27 Oct Re-Ignite The Spark In “Day Of The Dead”
First, let’s set the record straight – although they both DO involve costumes, treats, skulls and, of course, “otherworldly spirits” – Halloween and Day of the Dead are NOT interchangeable or just one big days’ long autumnal holiday! (And, just to get a head start, Hanukah is not the “Jewish Christmas”…BUT, we’ll get to that one in a future post.)
And while they do share many similarities, most people had no idea exactly WHAT Día de los Muertos was about – UNTIL 2017 and the debut of Disney’s “Coco” animated feature. So thanks to a “kid’s movie” interest has actually been reawakened in this tradition and new generations exposed to this history dating back over 3000 YEARS!
Television station KSAT even did an in-depth exploration of this growing phenomenon. The academics they interviewed offered their insights:
“I think movies like ‘Coco’ and ‘Tree of Life’…are actually indications of something much deeper that’s happening…I see much more interesting horizons in terms of the way that this tradition has been reawakened in communities that didn’t celebrate it 50 years ago” ~ John Phillip Santos with UTSA Mestizo Cultural Studies Honors College
“Factors like the popularity of ‘Coco’ and the commercialization of the holiday have played a part in raising the profile of Día de Muertos in South Texas and across North America…Many ‘Coco’ fans found a deep connection to the film for various reasons and felt it was an authentic depiction of Mexican culture, art and music. It explained how Día de Muertos and Halloween are very different holidays, and how to honor loved ones after death without feeling scared. But at its heart, ‘Coco’ was about family and traditions built through generations of ancestors.” ~ Dr. Sonya Aleman, UTSA Associate Professor
Whereas Halloween is all about avoiding or scaring off the “spooky” and “goblins,” Day of the Dead takes the polar opposite approach and celebrates the return of loved ones with welcoming altars or ofrendas, festivities and tasty treats for the joyous reunions. It is literally a celebration of life NOT death!
And this difference is also reflected in the color spectrums traditionally associated with each holiday. Interestingly enough, where “Halloween colors” tend to revolve around orange (for the fall harvest) and black (duh, the departed spirits), the more “festive” nature of Day of the Dead involves a much more diverse color palette…each with a specific meaning that perfectly encapsulates the full scope of this celebration so beautifully explained by an online source:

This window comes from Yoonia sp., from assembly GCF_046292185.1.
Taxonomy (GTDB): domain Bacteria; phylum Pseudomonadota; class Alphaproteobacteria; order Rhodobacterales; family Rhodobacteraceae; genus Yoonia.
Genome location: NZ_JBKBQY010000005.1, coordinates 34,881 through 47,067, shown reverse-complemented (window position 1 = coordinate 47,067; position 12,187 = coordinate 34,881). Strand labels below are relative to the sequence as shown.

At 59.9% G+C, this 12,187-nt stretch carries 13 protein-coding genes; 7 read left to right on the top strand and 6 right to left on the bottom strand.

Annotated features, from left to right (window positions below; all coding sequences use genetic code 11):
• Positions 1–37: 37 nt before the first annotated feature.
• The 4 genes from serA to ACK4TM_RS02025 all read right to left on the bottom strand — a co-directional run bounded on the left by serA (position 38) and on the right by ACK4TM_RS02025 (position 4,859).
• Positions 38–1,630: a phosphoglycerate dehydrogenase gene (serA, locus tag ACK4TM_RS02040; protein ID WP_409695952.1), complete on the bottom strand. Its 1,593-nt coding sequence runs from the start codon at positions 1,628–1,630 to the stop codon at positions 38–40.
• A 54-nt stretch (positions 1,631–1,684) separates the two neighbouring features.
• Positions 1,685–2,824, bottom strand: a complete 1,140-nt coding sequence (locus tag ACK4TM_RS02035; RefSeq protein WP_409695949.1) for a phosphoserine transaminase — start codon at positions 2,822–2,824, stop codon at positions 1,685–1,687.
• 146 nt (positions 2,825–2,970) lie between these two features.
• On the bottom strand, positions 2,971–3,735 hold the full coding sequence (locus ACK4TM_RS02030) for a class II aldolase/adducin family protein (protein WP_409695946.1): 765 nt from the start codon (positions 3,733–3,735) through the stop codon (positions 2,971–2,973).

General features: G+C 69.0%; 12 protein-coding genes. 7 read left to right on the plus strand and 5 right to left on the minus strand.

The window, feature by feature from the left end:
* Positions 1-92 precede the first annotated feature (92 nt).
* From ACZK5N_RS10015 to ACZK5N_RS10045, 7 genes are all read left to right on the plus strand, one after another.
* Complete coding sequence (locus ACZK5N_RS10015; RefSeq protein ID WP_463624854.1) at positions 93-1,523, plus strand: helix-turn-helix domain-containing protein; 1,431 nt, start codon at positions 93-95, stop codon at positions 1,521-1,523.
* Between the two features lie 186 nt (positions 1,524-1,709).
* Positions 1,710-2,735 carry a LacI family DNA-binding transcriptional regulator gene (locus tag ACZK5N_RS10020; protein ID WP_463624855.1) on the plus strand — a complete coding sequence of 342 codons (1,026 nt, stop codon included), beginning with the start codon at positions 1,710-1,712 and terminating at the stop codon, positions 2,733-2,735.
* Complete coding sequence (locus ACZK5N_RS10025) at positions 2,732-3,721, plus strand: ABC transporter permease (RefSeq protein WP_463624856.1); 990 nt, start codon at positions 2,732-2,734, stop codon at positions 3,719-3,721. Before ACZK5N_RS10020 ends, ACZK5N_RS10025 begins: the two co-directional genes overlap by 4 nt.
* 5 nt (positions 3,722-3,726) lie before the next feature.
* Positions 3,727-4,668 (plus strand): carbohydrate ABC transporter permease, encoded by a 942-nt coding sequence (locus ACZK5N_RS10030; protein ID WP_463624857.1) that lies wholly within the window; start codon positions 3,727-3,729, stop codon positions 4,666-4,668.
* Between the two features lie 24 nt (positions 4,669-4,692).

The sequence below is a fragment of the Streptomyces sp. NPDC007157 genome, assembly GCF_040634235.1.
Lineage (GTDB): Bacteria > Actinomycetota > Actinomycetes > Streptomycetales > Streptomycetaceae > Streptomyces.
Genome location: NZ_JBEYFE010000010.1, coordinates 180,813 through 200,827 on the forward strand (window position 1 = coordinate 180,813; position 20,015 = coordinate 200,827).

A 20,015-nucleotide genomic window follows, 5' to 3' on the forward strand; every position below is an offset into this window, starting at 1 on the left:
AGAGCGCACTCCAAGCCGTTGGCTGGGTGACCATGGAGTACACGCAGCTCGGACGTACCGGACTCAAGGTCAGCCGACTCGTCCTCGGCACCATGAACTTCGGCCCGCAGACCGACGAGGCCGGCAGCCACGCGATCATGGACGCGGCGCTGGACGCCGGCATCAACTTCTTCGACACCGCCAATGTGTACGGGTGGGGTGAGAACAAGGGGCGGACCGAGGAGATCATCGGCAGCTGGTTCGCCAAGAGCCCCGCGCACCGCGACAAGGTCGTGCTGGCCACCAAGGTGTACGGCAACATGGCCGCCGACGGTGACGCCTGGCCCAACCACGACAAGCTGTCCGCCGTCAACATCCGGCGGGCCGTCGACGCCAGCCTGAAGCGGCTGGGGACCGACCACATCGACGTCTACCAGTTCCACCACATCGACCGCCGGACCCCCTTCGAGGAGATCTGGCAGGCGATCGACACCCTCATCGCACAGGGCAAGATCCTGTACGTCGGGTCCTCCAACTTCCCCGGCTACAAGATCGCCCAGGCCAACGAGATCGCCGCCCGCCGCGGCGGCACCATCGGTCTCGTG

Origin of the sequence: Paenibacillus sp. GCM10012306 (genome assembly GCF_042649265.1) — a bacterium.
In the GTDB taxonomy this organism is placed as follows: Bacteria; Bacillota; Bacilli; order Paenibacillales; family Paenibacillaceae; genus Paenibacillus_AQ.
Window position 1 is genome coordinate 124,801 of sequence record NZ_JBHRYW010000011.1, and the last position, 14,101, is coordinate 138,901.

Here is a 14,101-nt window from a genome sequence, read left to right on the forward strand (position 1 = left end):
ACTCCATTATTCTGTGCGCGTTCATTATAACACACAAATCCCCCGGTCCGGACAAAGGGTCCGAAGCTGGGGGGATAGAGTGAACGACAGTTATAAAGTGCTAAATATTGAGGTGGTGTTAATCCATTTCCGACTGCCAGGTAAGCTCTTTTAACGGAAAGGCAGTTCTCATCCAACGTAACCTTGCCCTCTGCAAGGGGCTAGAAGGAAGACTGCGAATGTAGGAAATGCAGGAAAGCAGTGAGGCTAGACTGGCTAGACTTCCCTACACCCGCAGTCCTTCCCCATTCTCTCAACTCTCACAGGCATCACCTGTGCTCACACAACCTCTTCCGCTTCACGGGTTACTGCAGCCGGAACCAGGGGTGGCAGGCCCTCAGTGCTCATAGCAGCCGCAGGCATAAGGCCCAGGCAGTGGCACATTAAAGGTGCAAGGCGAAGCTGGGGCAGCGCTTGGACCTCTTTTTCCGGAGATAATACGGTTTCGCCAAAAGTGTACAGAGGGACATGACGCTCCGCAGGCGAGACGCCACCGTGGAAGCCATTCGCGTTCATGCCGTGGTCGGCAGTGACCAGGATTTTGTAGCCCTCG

- BLACK: Representing death in Day of the Dead tradition, black symbolizes the land of the dead. Black is not used as much as the other colors and is often seen primarily as a background color in Day of the Dead artwork.
- PURPLE: Possibly the most important Day of the Dead color. In the celebration, purple refers back to the Catholic calendar and signifies pain, suffering, grief and mourning. The families of the dead use purple to acknowledge their loss of loved ones.
- PINK: Symbolic of the celebratory roots in Day of the Dead, pink pays joyous tribute to the lives of the deceased and the return of the dead for reunions with family members. Often Day of the Dead skeletons (Calaveras) are painted with the color and wear pink dresses and suits.
- WHITE: Day of the Dead revelers use white to signify purity and renewal, as if the souls of the dead have been wiped clean. White also represents hope and is present in flowers at the altar and traditional paper decorations
- YELLOW & ORANGE: Marigolds (which come in both orange and yellow) are the “signature” flower in Day of the Dead celebrations. Marigold petals are sprinkled on a path to the altar, as their color and smell help guide the spirit’s home during the celebration. Orange also represents the sun and yellow simultaneously symbolizes the light and, ironically enough, death.
- RED: This one is pretty obvious, with the red signifying blood or the blood of life.Sounds like an exuberant, colorful, life-affirming celebration…with the unlikely name Day of the Dead! And aside from the upcoming Hindu New Year – Diwali – we can’t imagine a more appropriate holiday for a full spectrum of rainbow sparkling tributes to light our loved ones’ way home! With our Rapid Ship Promise, you’ll still have those special altar representations of “fire” in time for the holidays. However, should you have any questions about how you can re-ignite the “spark” in an upcoming Day of the Dead celebration, just reach out to us and we’ll help you light the way home!